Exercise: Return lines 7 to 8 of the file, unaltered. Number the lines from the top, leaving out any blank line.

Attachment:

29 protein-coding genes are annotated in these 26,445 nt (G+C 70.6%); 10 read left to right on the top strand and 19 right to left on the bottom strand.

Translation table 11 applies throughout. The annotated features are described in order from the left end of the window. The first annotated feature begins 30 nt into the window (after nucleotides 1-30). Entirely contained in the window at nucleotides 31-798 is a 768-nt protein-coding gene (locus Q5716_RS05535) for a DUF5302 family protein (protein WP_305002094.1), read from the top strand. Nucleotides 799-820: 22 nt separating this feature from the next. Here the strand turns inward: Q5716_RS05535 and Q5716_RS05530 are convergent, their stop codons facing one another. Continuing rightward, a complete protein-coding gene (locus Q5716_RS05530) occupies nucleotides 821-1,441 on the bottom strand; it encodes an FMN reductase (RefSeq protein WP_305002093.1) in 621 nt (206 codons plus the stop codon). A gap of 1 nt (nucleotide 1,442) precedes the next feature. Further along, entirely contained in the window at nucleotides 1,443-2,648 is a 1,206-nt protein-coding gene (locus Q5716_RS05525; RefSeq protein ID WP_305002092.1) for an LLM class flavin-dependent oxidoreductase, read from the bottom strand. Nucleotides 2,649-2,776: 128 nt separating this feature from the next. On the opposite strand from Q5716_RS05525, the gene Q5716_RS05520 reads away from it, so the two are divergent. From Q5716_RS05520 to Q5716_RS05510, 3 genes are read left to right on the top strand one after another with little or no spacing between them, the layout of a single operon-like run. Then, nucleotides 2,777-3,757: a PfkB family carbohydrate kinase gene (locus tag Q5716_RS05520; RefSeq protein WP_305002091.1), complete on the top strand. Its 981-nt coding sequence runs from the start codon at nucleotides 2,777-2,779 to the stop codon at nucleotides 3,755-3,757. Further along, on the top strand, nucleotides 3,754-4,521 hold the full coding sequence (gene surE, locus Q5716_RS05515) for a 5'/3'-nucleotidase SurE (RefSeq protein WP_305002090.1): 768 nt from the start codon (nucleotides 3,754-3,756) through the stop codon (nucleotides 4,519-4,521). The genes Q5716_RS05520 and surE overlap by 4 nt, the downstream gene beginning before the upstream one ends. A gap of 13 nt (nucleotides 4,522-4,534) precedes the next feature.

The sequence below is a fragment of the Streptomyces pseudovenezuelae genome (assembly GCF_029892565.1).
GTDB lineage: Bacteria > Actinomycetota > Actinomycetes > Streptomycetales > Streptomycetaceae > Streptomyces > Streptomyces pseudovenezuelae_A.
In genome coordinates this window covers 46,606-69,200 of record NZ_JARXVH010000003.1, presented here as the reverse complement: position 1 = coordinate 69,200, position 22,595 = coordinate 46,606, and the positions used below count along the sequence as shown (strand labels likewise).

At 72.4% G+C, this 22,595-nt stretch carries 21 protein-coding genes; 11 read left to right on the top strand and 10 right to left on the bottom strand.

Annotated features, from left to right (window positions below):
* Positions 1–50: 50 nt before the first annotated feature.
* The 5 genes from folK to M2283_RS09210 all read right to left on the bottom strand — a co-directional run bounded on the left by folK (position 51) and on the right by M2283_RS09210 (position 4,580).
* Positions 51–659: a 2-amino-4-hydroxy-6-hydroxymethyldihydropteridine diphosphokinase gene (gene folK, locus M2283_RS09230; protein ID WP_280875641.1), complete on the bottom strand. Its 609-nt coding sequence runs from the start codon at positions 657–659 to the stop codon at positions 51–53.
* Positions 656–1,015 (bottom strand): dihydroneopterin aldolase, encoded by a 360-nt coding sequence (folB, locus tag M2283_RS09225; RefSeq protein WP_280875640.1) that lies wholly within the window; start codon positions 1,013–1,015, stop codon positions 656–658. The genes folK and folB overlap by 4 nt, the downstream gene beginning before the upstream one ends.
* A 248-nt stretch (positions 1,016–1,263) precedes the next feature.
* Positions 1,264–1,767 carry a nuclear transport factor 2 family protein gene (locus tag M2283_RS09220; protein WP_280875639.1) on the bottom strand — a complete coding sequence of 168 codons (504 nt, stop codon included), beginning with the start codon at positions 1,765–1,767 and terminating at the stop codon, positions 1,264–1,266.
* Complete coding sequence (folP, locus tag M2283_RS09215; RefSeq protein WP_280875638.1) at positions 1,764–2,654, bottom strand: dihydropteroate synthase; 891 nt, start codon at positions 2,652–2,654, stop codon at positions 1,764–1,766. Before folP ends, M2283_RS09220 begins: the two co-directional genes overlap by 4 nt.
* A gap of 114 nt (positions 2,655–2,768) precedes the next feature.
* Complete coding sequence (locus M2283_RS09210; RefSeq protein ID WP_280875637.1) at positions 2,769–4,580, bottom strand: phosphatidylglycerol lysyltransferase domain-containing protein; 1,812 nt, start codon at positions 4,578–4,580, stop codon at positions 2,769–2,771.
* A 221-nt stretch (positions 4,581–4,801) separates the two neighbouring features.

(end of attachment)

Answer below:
Annotated features, from left to right (window positions below):
* Positions 1–50: 50 nt before the first annotated feature.